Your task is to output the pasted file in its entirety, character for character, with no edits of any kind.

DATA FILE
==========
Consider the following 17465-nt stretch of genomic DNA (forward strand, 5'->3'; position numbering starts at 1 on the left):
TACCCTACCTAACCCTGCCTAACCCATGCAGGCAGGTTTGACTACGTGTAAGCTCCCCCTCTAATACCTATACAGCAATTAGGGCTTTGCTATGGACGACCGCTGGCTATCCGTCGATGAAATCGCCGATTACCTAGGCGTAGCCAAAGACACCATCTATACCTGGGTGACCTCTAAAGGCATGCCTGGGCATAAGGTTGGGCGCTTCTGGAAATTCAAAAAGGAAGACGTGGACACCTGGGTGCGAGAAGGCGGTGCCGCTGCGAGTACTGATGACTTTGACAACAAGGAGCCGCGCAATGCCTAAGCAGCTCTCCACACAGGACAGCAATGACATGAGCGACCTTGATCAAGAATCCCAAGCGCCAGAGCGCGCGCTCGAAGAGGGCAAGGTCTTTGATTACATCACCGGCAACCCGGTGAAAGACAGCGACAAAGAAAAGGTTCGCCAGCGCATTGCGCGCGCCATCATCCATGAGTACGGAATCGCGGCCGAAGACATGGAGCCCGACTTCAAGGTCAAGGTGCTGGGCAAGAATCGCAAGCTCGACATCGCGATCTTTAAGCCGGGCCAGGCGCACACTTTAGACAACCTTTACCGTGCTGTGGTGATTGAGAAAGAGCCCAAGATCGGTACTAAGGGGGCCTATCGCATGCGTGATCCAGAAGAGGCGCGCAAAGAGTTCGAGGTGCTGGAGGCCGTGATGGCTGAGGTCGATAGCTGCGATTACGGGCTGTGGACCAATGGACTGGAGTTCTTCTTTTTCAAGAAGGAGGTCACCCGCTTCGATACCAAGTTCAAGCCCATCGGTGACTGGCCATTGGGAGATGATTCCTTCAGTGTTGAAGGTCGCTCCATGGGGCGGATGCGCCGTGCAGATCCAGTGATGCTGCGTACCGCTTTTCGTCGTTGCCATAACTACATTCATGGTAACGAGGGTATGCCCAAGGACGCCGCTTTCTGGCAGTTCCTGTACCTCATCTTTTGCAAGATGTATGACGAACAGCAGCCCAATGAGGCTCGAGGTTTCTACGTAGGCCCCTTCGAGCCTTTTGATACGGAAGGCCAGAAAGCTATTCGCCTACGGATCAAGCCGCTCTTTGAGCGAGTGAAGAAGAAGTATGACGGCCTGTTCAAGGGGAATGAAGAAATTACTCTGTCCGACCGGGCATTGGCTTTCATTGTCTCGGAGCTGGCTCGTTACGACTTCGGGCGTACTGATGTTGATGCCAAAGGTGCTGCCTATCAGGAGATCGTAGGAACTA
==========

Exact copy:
Consider the following 17465-nt stretch of genomic DNA (forward strand, 5'->3'; position numbering starts at 1 on the left):
TACCCTACCTAACCCTGCCTAACCCATGCAGGCAGGTTTGACTACGTGTAAGCTCCCCCTCTAATACCTATACAGCAATTAGGGCTTTGCTATGGACGACCGCTGGCTATCCGTCGATGAAATCGCCGATTACCTAGGCGTAGCCAAAGACACCATCTATACCTGGGTGACCTCTAAAGGCATGCCTGGGCATAAGGTTGGGCGCTTCTGGAAATTCAAAAAGGAAGACGTGGACACCTGGGTGCGAGAAGGCGGTGCCGCTGCGAGTACTGATGACTTTGACAACAAGGAGCCGCGCAATGCCTAAGCAGCTCTCCACACAGGACAGCAATGACATGAGCGACCTTGATCAAGAATCCCAAGCGCCAGAGCGCGCGCTCGAAGAGGGCAAGGTCTTTGATTACATCACCGGCAACCCGGTGAAAGACAGCGACAAAGAAAAGGTTCGCCAGCGCATTGCGCGCGCCATCATCCATGAGTACGGAATCGCGGCCGAAGACATGGAGCCCGACTTCAAGGTCAAGGTGCTGGGCAAGAATCGCAAGCTCGACATCGCGATCTTTAAGCCGGGCCAGGCGCACACTTTAGACAACCTTTACCGTGCTGTGGTGATTGAGAAAGAGCCCAAGATCGGTACTAAGGGGGCCTATCGCATGCGTGATCCAGAAGAGGCGCGCAAAGAGTTCGAGGTGCTGGAGGCCGTGATGGCTGAGGTCGATAGCTGCGATTACGGGCTGTGGACCAATGGACTGGAGTTCTTCTTTTTCAAGAAGGAGGTCACCCGCTTCGATACCAAGTTCAAGCCCATCGGTGACTGGCCATTGGGAGATGATTCCTTCAGTGTTGAAGGTCGCTCCATGGGGCGGATGCGCCGTGCAGATCCAGTGATGCTGCGTACCGCTTTTCGTCGTTGCCATAACTACATTCATGGTAACGAGGGTATGCCCAAGGACGCCGCTTTCTGGCAGTTCCTGTACCTCATCTTTTGCAAGATGTATGACGAACAGCAGCCCAATGAGGCTCGAGGTTTCTACGTAGGCCCCTTCGAGCCTTTTGATACGGAAGGCCAGAAAGCTATTCGCCTACGGATCAAGCCGCTCTTTGAGCGAGTGAAGAAGAAGTATGACGGCCTGTTCAAGGGGAATGAAGAAATTACTCTGTCCGACCGGGCATTGGCTTTCATTGTCTCGGAGCTGGCTCGTTACGACTTCGGGCGTACTGATGTTGATGCCAAAGGTGCTGCCTATCAGGAGATCGTAGGAACTA